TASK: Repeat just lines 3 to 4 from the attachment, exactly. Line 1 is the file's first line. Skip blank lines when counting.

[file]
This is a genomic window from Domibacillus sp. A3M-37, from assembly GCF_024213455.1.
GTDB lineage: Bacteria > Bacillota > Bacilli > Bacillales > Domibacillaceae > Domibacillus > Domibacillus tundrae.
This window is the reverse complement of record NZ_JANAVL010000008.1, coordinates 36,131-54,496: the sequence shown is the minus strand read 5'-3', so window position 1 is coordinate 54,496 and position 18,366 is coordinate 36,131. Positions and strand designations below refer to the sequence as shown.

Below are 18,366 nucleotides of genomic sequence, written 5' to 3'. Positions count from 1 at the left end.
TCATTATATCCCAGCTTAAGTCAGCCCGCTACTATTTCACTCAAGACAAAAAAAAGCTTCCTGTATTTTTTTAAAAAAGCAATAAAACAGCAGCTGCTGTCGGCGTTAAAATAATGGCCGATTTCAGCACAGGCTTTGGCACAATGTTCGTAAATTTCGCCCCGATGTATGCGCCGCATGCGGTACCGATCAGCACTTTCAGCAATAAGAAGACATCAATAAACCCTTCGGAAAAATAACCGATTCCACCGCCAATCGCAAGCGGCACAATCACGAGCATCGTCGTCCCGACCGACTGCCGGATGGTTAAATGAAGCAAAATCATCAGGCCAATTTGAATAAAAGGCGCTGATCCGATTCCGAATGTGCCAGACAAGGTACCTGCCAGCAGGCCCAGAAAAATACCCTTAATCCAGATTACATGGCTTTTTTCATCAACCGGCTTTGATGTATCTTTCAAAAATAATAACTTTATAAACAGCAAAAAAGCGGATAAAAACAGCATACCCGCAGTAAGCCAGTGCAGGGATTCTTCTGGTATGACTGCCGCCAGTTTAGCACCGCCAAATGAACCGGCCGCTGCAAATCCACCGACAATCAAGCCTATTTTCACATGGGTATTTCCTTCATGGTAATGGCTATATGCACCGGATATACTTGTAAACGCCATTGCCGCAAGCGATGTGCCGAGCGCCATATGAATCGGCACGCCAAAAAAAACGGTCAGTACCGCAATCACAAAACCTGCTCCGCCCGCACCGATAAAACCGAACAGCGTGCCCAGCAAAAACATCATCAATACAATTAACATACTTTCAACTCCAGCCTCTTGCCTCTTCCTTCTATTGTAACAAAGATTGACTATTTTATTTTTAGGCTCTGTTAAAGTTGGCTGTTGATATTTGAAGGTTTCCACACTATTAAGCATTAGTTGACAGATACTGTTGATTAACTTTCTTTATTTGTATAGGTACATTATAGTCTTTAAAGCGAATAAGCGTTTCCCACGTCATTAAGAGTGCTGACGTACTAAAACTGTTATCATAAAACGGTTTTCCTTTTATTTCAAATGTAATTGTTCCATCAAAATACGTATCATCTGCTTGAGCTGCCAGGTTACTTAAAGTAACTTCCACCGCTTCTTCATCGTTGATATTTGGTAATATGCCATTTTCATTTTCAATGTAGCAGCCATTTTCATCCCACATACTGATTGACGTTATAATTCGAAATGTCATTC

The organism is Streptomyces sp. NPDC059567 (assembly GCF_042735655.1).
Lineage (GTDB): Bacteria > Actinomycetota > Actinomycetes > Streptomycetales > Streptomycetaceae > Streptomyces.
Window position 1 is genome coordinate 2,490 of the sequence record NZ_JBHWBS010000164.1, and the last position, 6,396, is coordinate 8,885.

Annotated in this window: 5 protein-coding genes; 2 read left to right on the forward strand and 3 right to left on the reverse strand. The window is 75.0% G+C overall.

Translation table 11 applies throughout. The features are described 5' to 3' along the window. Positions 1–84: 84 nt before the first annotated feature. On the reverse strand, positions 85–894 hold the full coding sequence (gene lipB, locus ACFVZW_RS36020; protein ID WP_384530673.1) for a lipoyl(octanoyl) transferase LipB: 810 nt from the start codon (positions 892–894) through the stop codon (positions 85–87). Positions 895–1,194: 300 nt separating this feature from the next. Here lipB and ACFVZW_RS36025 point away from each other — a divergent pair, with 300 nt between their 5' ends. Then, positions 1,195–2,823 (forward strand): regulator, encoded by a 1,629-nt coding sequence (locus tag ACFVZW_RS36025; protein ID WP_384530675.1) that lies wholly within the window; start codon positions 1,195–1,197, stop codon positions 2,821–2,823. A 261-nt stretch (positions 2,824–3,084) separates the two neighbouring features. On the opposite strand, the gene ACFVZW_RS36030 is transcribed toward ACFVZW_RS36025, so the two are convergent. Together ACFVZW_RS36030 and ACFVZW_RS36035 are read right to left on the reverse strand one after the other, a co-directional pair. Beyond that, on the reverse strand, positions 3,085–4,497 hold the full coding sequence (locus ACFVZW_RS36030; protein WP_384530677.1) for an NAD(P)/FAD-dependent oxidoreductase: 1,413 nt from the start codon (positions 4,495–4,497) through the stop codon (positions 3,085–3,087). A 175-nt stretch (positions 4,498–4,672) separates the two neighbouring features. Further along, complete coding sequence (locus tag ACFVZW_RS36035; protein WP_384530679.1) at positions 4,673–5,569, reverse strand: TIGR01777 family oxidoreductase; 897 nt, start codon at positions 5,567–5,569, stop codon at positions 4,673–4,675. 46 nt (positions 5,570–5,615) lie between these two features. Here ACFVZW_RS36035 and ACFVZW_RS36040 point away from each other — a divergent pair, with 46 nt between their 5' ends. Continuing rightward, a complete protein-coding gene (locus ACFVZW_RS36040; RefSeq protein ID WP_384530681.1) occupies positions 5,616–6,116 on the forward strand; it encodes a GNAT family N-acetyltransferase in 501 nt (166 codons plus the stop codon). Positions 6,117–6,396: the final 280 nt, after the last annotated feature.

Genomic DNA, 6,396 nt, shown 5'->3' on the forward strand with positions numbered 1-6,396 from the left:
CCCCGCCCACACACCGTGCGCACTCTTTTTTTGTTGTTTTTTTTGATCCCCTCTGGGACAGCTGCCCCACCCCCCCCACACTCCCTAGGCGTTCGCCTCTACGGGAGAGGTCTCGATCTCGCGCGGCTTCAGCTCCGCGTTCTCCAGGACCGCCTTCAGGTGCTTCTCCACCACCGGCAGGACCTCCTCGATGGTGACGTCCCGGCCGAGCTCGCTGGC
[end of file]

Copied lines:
This window is the reverse complement of record NZ_JANAVL010000008.1, coordinates 36,131-54,496: the sequence shown is the minus strand read 5'-3', so window position 1 is coordinate 54,496 and position 18,366 is coordinate 36,131. Positions and strand designations below refer to the sequence as shown.

Below are 18,366 nucleotides of genomic sequence, written 5' to 3'. Positions count from 1 at the left end.